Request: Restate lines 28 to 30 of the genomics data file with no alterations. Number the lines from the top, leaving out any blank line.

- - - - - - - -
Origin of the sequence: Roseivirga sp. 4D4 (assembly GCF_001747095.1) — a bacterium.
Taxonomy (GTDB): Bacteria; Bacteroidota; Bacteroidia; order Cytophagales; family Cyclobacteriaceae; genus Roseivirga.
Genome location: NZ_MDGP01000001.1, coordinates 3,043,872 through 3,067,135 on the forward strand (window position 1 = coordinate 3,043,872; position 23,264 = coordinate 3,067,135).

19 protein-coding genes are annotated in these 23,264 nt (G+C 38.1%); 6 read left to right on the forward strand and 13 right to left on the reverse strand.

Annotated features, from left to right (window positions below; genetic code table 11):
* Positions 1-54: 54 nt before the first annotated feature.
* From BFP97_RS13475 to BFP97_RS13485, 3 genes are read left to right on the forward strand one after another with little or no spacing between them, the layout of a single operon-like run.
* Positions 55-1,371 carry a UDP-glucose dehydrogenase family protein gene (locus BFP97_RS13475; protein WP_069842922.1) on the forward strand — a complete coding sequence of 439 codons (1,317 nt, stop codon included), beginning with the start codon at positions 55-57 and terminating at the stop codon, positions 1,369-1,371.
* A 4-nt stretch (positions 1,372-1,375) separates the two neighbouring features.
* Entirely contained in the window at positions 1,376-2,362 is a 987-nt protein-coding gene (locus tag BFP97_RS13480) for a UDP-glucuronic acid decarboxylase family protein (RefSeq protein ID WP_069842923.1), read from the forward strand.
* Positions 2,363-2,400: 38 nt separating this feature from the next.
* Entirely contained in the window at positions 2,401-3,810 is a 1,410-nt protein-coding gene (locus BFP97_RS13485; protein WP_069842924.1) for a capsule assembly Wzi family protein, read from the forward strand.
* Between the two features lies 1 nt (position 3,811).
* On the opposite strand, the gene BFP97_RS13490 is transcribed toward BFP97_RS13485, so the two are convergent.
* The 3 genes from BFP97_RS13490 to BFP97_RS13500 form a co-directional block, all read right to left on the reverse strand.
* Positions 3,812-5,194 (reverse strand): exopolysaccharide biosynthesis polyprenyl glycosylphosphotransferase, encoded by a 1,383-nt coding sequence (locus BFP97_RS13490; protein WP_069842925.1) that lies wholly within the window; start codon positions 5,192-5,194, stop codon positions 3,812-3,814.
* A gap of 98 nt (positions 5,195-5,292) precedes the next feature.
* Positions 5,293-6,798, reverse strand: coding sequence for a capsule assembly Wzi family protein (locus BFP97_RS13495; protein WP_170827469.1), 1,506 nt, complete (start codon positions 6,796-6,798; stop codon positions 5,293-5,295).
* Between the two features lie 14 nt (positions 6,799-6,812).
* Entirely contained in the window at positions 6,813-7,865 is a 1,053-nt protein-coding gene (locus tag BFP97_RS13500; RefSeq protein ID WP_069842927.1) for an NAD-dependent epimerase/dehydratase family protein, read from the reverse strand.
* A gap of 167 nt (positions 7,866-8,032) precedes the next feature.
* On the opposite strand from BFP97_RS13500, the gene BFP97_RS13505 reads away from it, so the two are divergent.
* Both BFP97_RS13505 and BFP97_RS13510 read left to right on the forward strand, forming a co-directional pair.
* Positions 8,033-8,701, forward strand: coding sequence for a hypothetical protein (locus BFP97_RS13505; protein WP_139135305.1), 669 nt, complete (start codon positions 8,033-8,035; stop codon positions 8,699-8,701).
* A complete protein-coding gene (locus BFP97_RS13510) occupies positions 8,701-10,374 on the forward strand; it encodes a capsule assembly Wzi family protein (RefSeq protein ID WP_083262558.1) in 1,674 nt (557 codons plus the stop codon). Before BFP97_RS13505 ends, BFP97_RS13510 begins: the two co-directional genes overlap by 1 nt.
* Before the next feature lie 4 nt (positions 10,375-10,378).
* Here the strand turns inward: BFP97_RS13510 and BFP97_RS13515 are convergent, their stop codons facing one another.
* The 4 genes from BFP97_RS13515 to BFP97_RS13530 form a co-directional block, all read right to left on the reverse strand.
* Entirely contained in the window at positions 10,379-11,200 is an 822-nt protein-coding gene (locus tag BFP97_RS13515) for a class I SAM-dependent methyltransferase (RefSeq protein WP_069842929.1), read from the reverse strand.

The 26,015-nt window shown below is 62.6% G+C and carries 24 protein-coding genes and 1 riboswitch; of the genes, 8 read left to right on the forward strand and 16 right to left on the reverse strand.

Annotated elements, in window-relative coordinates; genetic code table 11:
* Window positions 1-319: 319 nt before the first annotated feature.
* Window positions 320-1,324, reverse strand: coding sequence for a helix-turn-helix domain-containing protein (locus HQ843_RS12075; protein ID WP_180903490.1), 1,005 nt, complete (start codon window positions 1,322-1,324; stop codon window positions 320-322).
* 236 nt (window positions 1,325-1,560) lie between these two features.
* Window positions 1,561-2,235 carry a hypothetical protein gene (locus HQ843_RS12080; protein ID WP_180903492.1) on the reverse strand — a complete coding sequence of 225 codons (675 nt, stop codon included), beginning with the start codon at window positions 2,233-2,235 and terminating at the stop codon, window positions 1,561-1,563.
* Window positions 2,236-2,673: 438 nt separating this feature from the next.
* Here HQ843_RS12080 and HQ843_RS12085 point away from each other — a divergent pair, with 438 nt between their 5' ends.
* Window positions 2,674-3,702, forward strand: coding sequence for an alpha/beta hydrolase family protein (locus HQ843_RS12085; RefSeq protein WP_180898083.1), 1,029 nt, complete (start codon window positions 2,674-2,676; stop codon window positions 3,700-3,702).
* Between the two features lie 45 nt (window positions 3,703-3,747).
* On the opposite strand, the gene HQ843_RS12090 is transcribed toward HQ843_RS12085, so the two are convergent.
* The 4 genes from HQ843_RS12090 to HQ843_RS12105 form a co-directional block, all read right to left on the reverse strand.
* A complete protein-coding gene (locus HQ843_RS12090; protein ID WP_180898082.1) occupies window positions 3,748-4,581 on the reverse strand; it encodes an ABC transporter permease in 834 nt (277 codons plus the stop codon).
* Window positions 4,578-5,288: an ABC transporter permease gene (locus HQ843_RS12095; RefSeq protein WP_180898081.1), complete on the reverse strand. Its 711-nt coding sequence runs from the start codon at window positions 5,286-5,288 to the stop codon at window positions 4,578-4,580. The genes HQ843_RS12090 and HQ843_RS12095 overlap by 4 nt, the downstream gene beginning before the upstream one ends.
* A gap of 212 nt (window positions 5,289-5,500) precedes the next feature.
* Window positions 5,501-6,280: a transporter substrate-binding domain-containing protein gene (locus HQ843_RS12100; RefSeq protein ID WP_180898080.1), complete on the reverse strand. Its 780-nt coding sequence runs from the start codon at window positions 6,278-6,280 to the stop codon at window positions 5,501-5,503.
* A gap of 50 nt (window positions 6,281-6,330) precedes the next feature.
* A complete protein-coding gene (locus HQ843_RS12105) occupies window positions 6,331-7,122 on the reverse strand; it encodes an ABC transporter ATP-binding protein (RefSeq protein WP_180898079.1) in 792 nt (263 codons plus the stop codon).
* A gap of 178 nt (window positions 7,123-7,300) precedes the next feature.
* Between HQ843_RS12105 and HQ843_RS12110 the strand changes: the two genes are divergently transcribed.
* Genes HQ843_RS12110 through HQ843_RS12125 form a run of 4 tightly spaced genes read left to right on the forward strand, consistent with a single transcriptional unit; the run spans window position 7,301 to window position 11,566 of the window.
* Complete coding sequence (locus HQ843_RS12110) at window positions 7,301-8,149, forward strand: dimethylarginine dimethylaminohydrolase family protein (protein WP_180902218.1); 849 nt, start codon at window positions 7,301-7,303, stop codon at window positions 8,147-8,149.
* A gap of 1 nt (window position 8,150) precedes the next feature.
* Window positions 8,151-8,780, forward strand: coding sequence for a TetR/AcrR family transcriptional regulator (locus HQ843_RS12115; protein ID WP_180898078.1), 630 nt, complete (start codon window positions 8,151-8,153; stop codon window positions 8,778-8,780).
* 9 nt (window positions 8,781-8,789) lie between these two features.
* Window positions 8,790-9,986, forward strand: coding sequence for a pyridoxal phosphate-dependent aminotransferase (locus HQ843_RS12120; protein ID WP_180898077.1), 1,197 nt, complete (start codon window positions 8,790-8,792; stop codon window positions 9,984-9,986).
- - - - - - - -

* The 4 genes from BFP97_RS13515 to BFP97_RS13530 form a co-directional block, all read right to left on the reverse strand.
* Entirely contained in the window at positions 10,379-11,200 is an 822-nt protein-coding gene (locus tag BFP97_RS13515) for a class I SAM-dependent methyltransferase (RefSeq protein WP_069842929.1), read from the reverse strand.

The 26,015-nt window shown below is 62.6% G+C and carries 24 protein-coding genes and 1 riboswitch; of the genes, 8 read left to right on the forward strand and 16 right to left on the reverse strand.